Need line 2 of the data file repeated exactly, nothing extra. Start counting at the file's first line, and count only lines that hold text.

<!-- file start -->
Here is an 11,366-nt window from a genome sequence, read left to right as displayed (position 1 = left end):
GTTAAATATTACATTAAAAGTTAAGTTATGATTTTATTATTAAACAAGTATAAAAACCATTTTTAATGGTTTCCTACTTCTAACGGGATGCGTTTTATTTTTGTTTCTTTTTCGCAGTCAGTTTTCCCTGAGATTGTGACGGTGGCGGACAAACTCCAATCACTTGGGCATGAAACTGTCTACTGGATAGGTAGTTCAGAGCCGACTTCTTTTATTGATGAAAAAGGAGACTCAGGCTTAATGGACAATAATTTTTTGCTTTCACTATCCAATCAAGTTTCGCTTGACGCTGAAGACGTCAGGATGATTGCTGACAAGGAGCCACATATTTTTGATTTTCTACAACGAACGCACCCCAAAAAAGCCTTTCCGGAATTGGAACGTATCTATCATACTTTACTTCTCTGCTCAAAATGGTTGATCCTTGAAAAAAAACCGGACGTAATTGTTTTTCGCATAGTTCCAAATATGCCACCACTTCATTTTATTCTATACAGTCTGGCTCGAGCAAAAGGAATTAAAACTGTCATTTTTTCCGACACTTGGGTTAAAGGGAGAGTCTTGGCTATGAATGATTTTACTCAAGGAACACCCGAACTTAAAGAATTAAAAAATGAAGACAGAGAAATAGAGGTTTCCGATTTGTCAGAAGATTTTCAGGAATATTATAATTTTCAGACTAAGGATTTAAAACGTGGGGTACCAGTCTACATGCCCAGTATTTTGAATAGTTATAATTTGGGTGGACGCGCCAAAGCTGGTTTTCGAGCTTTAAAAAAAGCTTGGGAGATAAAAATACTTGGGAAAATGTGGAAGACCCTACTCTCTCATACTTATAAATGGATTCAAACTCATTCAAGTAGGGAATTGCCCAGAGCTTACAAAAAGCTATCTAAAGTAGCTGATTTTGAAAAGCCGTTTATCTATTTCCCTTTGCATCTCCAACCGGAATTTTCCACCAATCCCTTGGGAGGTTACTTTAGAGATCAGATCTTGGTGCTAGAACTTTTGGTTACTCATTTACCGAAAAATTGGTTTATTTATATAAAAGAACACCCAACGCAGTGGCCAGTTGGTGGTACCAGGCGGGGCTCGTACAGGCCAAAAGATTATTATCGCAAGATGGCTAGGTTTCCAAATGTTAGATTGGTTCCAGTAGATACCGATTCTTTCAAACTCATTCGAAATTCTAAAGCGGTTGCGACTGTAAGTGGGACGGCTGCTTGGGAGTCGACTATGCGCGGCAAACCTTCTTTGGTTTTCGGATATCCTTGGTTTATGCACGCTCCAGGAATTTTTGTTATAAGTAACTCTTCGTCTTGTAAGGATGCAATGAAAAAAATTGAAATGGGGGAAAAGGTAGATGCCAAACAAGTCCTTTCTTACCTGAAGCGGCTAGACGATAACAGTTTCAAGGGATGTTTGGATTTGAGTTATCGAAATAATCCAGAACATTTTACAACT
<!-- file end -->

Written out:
GTTAAATATTACATTAAAAGTTAAGTTATGATTTTATTATTAAACAAGTATAAAAACCATTTTTAATGGTTTCCTACTTCTAACGGGATGCGTTTTATTTTTGTTTCTTTTTCGCAGTCAGTTTTCCCTGAGATTGTGACGGTGGCGGACAAACTCCAATCACTTGGGCATGAAACTGTCTACTGGATAGGTAGTTCAGAGCCGACTTCTTTTATTGATGAAAAAGGAGACTCAGGCTTAATGGACAATAATTTTTTGCTTTCACTATCCAATCAAGTTTCGCTTGACGCTGAAGACGTCAGGATGATTGCTGACAAGGAGCCACATATTTTTGATTTTCTACAACGAACGCACCCCAAAAAAGCCTTTCCGGAATTGGAACGTATCTATCATACTTTACTTCTCTGCTCAAAATGGTTGATCCTTGAAAAAAAACCGGACGTAATTGTTTTTCGCATAGTTCCAAATATGCCACCACTTCATTTTATTCTATACAGTCTGGCTCGAGCAAAAGGAATTAAAACTGTCATTTTTTCCGACACTTGGGTTAAAGGGAGAGTCTTGGCTATGAATGATTTTACTCAAGGAACACCCGAACTTAAAGAATTAAAAAATGAAGACAGAGAAATAGAGGTTTCCGATTTGTCAGAAGATTTTCAGGAATATTATAATTTTCAGACTAAGGATTTAAAACGTGGGGTACCAGTCTACATGCCCAGTATTTTGAATAGTTATAATTTGGGTGGACGCGCCAAAGCTGGTTTTCGAGCTTTAAAAAAAGCTTGGGAGATAAAAATACTTGGGAAAATGTGGAAGACCCTACTCTCTCATACTTATAAATGGATTCAAACTCATTCAAGTAGGGAATTGCCCAGAGCTTACAAAAAGCTATCTAAAGTAGCTGATTTTGAAAAGCCGTTTATCTATTTCCCTTTGCATCTCCAACCGGAATTTTCCACCAATCCCTTGGGAGGTTACTTTAGAGATCAGATCTTGGTGCTAGAACTTTTGGTTACTCATTTACCGAAAAATTGGTTTATTTATATAAAAGAACACCCAACGCAGTGGCCAGTTGGTGGTACCAGGCGGGGCTCGTACAGGCCAAAAGATTATTATCGCAAGATGGCTAGGTTTCCAAATGTTAGATTGGTTCCAGTAGATACCGATTCTTTCAAACTCATTCGAAATTCTAAAGCGGTTGCGACTGTAAGTGGGACGGCTGCTTGGGAGTCGACTATGCGCGGCAAACCTTCTTTGGTTTTCGGATATCCTTGGTTTATGCACGCTCCAGGAATTTTTGTTATAAGTAACTCTTCGTCTTGTAAGGATGCAATGAAAAAAATTGAAATGGGGGAAAAGGTAGATGCCAAACAAGTCCTTTCTTACCTGAAGCGGCTAGACGATAACAGTTTCAAGGGATGTTTGGATTTGAGTTATCGAAATAATCCAGAACATTTTACAACT